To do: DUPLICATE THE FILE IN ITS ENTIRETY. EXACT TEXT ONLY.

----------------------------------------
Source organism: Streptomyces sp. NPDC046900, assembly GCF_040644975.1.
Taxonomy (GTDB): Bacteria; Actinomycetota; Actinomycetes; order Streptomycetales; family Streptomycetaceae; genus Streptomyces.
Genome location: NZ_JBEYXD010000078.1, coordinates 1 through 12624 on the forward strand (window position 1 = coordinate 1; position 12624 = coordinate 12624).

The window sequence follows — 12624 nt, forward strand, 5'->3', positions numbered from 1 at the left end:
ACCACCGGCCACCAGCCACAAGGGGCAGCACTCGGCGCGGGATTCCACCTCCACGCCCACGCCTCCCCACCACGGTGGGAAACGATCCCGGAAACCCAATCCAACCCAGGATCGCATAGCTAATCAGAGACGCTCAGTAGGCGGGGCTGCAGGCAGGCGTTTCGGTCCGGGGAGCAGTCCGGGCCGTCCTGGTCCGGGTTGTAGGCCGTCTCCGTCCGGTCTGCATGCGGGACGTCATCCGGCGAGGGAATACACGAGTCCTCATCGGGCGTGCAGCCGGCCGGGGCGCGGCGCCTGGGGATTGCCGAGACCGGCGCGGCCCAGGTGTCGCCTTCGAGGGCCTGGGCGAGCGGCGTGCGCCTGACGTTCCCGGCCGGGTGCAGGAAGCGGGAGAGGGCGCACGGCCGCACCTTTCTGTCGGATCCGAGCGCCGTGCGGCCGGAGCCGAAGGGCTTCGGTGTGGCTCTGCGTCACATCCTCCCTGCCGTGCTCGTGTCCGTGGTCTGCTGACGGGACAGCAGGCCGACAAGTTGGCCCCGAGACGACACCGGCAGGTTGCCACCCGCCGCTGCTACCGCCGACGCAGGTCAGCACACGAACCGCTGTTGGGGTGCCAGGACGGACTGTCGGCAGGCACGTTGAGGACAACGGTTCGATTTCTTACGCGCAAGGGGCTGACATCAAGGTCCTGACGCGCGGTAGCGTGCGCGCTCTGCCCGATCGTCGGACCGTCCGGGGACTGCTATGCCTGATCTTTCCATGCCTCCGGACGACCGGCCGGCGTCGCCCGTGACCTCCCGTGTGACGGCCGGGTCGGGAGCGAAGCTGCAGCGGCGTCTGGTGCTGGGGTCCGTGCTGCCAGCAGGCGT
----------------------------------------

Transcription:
Source organism: Streptomyces sp. NPDC046900, assembly GCF_040644975.1.
Taxonomy (GTDB): Bacteria; Actinomycetota; Actinomycetes; order Streptomycetales; family Streptomycetaceae; genus Streptomyces.
Genome location: NZ_JBEYXD010000078.1, coordinates 1 through 12624 on the forward strand (window position 1 = coordinate 1; position 12624 = coordinate 12624).

The window sequence follows — 12624 nt, forward strand, 5'->3', positions numbered from 1 at the left end:
ACCACCGGCCACCAGCCACAAGGGGCAGCACTCGGCGCGGGATTCCACCTCCACGCCCACGCCTCCCCACCACGGTGGGAAACGATCCCGGAAACCCAATCCAACCCAGGATCGCATAGCTAATCAGAGACGCTCAGTAGGCGGGGCTGCAGGCAGGCGTTTCGGTCCGGGGAGCAGTCCGGGCCGTCCTGGTCCGGGTTGTAGGCCGTCTCCGTCCGGTCTGCATGCGGGACGTCATCCGGCGAGGGAATACACGAGTCCTCATCGGGCGTGCAGCCGGCCGGGGCGCGGCGCCTGGGGATTGCCGAGACCGGCGCGGCCCAGGTGTCGCCTTCGAGGGCCTGGGCGAGCGGCGTGCGCCTGACGTTCCCGGCCGGGTGCAGGAAGCGGGAGAGGGCGCACGGCCGCACCTTTCTGTCGGATCCGAGCGCCGTGCGGCCGGAGCCGAAGGGCTTCGGTGTGGCTCTGCGTCACATCCTCCCTGCCGTGCTCGTGTCCGTGGTCTGCTGACGGGACAGCAGGCCGACAAGTTGGCCCCGAGACGACACCGGCAGGTTGCCACCCGCCGCTGCTACCGCCGACGCAGGTCAGCACACGAACCGCTGTTGGGGTGCCAGGACGGACTGTCGGCAGGCACGTTGAGGACAACGGTTCGATTTCTTACGCGCAAGGGGCTGACATCAAGGTCCTGACGCGCGGTAGCGTGCGCGCTCTGCCCGATCGTCGGACCGTCCGGGGACTGCTATGCCTGATCTTTCCATGCCTCCGGACGACCGGCCGGCGTCGCCCGTGACCTCCCGTGTGACGGCCGGGTCGGGAGCGAAGCTGCAGCGGCGTCTGGTGCTGGGGTCCGTGCTGCCAGCAGGCGT